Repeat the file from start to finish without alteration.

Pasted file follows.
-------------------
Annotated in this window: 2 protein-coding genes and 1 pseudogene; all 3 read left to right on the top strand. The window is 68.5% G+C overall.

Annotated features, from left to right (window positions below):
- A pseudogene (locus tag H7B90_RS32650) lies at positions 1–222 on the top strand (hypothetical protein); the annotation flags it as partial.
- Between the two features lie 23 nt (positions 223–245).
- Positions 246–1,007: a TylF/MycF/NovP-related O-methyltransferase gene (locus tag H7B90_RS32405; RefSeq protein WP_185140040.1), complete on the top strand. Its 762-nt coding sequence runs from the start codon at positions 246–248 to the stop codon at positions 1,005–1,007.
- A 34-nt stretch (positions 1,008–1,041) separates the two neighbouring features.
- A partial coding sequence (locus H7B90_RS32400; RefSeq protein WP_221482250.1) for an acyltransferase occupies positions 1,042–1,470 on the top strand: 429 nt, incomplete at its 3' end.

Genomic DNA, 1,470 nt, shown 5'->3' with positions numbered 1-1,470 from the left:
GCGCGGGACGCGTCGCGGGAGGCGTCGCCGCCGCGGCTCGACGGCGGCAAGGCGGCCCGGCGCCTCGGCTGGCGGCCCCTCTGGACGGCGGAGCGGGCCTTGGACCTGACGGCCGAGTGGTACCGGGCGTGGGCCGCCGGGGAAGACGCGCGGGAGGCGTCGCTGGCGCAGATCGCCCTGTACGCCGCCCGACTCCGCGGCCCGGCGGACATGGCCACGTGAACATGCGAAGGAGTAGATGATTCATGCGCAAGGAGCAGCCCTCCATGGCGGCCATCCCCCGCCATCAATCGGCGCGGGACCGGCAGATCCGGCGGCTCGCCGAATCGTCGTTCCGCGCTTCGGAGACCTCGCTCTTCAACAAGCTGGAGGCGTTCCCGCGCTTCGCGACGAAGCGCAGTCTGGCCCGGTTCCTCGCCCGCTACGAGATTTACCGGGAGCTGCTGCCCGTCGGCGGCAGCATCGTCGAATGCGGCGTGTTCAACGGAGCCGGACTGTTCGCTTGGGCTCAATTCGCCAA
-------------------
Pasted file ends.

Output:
Annotated in this window: 2 protein-coding genes and 1 pseudogene; all 3 read left to right on the top strand. The window is 68.5% G+C overall.

Annotated features, from left to right (window positions below):
- A pseudogene (locus tag H7B90_RS32650) lies at positions 1–222 on the top strand (hypothetical protein); the annotation flags it as partial.
- Between the two features lie 23 nt (positions 223–245).
- Positions 246–1,007: a TylF/MycF/NovP-related O-methyltransferase gene (locus tag H7B90_RS32405; RefSeq protein WP_185140040.1), complete on the top strand. Its 762-nt coding sequence runs from the start codon at positions 246–248 to the stop codon at positions 1,005–1,007.
- A 34-nt stretch (positions 1,008–1,041) separates the two neighbouring features.
- A partial coding sequence (locus H7B90_RS32400; RefSeq protein WP_221482250.1) for an acyltransferase occupies positions 1,042–1,470 on the top strand: 429 nt, incomplete at its 3' end.

Genomic DNA, 1,470 nt, shown 5'->3' with positions numbered 1-1,470 from the left:
GCGCGGGACGCGTCGCGGGAGGCGTCGCCGCCGCGGCTCGACGGCGGCAAGGCGGCCCGGCGCCTCGGCTGGCGGCCCCTCTGGACGGCGGAGCGGGCCTTGGACCTGACGGCCGAGTGGTACCGGGCGTGGGCCGCCGGGGAAGACGCGCGGGAGGCGTCGCTGGCGCAGATCGCCCTGTACGCCGCCCGACTCCGCGGCCCGGCGGACATGGCCACGTGAACATGCGAAGGAGTAGATGATTCATGCGCAAGGAGCAGCCCTCCATGGCGGCCATCCCCCGCCATCAATCGGCGCGGGACCGGCAGATCCGGCGGCTCGCCGAATCGTCGTTCCGCGCTTCGGAGACCTCGCTCTTCAACAAGCTGGAGGCGTTCCCGCGCTTCGCGACGAAGCGCAGTCTGGCCCGGTTCCTCGCCCGCTACGAGATTTACCGGGAGCTGCTGCCCGTCGGCGGCAGCATCGTCGAATGCGGCGTGTTCAACGGAGCCGGACTGTTCGCTTGGGCTCAATTCGCCAA